These attributes and insights have encouraged researchers in the field of organizational management to propose several suggestions that can empower corporations to develop appropriate cultures. Some of these recommendations are presented below.
The first approach that should be taken seriously whenever implementing an HPW culture is that of strategy. The future direction and performance of any business organization depend on strategy (Jeong & Choi 2015). This broad concept focuses on several aspects and practices such as the identification of powerful visions, missions, and values. Organizational leaders should engage different followers and inform them about the vision, mission, and values.
The next stage is compelling employees to uphold such values and focus on the implemented vision and mission. Karatepe et al. (2014) indicate that such aspects become powerful guiding principles that can ensure that the right culture is developed. After achieving this objective, managers must go a step further to offer adequate support to the employees. They should do so by ensuring that the right resources, incentives, training programs, and tools are available to every worker. These attributes will create a reliable environment whereby different workers are willing to create and sustain an HPW culture.
A study conducted by Munteanu (2014) showed that effective intra-organizational communication processes were essential in every business corporation. Such practices create the best environment for information sharing, problem identification, and conflict resolution. Consequently, most of the workers engaged in such an environment will share ideas and design superior models for delivering timely results. This fact explains why many companies that embrace the idea tend to record positive results within a short duration.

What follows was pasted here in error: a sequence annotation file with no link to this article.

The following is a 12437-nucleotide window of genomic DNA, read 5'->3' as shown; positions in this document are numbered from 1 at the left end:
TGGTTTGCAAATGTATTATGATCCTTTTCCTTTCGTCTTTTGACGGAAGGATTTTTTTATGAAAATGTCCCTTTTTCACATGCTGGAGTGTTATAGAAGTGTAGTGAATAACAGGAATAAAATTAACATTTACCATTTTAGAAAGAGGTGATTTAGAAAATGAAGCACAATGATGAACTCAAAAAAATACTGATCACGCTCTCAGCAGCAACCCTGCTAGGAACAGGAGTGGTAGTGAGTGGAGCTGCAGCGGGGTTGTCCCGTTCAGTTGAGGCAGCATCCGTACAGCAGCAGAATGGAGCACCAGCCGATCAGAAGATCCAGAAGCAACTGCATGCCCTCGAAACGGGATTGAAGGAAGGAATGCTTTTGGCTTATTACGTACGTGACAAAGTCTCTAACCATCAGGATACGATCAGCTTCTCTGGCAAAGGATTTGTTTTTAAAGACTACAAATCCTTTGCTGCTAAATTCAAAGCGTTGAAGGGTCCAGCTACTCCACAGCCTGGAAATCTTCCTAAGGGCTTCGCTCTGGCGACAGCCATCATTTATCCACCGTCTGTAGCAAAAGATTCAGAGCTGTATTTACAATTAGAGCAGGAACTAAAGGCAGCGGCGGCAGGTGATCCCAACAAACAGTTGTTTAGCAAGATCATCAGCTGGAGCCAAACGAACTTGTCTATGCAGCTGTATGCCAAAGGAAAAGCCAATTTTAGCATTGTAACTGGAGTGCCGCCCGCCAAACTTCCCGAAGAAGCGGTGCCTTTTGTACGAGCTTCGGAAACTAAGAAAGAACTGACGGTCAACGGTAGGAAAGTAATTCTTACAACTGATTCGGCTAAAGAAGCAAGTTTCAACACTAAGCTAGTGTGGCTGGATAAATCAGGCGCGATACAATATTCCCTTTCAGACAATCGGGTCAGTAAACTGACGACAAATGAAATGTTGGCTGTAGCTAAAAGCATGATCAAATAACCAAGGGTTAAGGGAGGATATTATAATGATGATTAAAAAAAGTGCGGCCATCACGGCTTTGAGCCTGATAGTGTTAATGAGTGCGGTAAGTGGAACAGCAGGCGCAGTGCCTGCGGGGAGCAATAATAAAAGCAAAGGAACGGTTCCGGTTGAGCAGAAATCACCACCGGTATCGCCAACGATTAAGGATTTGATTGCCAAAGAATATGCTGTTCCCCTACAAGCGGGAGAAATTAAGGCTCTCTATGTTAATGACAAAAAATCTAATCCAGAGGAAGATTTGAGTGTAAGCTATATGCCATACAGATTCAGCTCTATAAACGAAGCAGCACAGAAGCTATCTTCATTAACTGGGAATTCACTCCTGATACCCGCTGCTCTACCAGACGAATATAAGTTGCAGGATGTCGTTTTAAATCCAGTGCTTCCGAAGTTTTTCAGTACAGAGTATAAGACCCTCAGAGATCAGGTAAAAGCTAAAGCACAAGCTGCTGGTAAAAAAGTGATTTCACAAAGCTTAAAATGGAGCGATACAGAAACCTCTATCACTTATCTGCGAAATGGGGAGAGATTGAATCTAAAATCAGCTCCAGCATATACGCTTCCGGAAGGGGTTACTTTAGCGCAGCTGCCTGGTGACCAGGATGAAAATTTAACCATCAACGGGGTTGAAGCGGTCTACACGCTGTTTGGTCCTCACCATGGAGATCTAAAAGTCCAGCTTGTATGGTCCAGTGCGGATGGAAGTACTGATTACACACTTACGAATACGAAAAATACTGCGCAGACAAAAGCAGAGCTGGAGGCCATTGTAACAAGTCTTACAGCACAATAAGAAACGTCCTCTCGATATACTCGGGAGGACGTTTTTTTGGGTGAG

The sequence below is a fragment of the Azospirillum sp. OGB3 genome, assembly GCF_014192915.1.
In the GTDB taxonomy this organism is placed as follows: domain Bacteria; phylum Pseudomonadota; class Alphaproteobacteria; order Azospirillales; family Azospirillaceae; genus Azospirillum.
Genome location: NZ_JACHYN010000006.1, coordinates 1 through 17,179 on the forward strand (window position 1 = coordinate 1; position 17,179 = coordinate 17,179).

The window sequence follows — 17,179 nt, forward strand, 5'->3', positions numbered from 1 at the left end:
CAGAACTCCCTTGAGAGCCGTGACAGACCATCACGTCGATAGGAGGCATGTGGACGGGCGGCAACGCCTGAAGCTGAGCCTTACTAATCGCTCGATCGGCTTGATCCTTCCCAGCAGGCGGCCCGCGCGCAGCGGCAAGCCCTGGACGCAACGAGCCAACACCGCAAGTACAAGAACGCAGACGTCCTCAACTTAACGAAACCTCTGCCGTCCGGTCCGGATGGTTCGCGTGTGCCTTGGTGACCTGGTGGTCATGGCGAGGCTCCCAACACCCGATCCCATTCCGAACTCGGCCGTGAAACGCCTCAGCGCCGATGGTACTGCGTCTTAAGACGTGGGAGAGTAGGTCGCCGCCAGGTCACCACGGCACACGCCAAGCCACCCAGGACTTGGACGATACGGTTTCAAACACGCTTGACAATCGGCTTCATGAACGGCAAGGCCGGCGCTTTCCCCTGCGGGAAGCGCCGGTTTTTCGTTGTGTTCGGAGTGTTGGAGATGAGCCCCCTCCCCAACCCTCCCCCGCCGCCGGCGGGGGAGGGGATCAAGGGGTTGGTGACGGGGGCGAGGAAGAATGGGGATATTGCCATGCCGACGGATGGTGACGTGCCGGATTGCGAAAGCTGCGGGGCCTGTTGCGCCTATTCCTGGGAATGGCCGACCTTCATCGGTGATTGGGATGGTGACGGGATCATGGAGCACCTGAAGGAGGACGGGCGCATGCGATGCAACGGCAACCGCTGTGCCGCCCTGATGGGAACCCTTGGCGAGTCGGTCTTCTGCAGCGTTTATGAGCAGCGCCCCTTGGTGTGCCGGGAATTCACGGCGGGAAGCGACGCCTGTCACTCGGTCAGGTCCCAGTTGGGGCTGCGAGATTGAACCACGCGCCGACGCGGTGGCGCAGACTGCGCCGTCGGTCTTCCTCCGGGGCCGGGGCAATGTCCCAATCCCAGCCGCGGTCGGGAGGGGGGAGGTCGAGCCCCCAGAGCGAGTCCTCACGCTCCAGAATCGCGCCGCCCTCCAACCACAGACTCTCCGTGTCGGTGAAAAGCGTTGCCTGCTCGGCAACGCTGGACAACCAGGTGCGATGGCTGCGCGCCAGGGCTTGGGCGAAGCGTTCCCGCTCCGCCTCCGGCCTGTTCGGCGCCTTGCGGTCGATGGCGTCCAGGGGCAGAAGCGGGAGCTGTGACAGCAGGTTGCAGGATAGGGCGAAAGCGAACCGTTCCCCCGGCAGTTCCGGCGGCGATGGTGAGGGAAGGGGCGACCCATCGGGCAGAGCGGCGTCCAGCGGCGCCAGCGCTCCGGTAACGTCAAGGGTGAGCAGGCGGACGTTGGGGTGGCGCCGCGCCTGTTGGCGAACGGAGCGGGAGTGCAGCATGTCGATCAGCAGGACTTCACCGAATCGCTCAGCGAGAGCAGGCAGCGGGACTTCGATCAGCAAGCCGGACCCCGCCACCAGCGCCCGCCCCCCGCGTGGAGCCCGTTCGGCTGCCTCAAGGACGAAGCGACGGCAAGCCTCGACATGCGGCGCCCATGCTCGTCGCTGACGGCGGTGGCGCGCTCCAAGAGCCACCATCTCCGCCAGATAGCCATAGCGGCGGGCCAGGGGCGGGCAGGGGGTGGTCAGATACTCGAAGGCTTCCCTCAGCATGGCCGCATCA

Collaborative working practices have been supported by many researchers because they create friendly environments, thereby increasing the chances of business success. When employees are empowered, engaged, and encouraged to collaborate, it becomes easier for them to solve emerging problems and implement powerful strategies to achieve every outlined goal. The workers also focus on the best practices that can deliver positive results.
These plans will eventually result in an HPW culture (Hill 2014). When individuals collaborate, it becomes easier to come up with superior insights to address emerging challenges. They also minimize the level of wastage. With proper management, employees can establish new teams depending on the targeted goals and ensure that positive results are recorded in the organization.
Capacity building is one of the best practices used in business firms to empower employees using adequate resources. Leaders go a step further to develop the skills and competencies of different stakeholders. The strategy is usually used to ensure different individuals are engaged and encouraged to focus on the needs of the company and its customers (Munteanu 2014). Karatepe et al. (2014) support the idea of commitment to capacity as one of the most powerful initiatives for implementing and sustaining HPW cultures. The complex strategy focuses on the best practices through which resources, abilities, and skills in a given organization are strengthened or developed. This proposal is undertaken to ensure that the targeted corporation survives in a competitive global environment. Leaders can coach, mentor, and empower their followers to become part of the HPW culture. Adequate tools and support should also be available to the workers.
This research paper has revealed that the concept of HPW has the potential to support the goals and many corporations and make them successful. The initiative is characterized by different strategies such as performance management, efficient leadership, and employee engagement. Since the HPW concept has the potential to deliver meaningful results, organizational leaders should use their competencies to engage, guide, and empower different followers to have a sustainable HPW culture. In conclusion, the recommendations presented such as positive intra-organizational communication, collaboration, strategy, coaching and mentoring and capacity building will encourage different employees to focus on the best practices and engage in evidence-based initiatives to support organizational performance.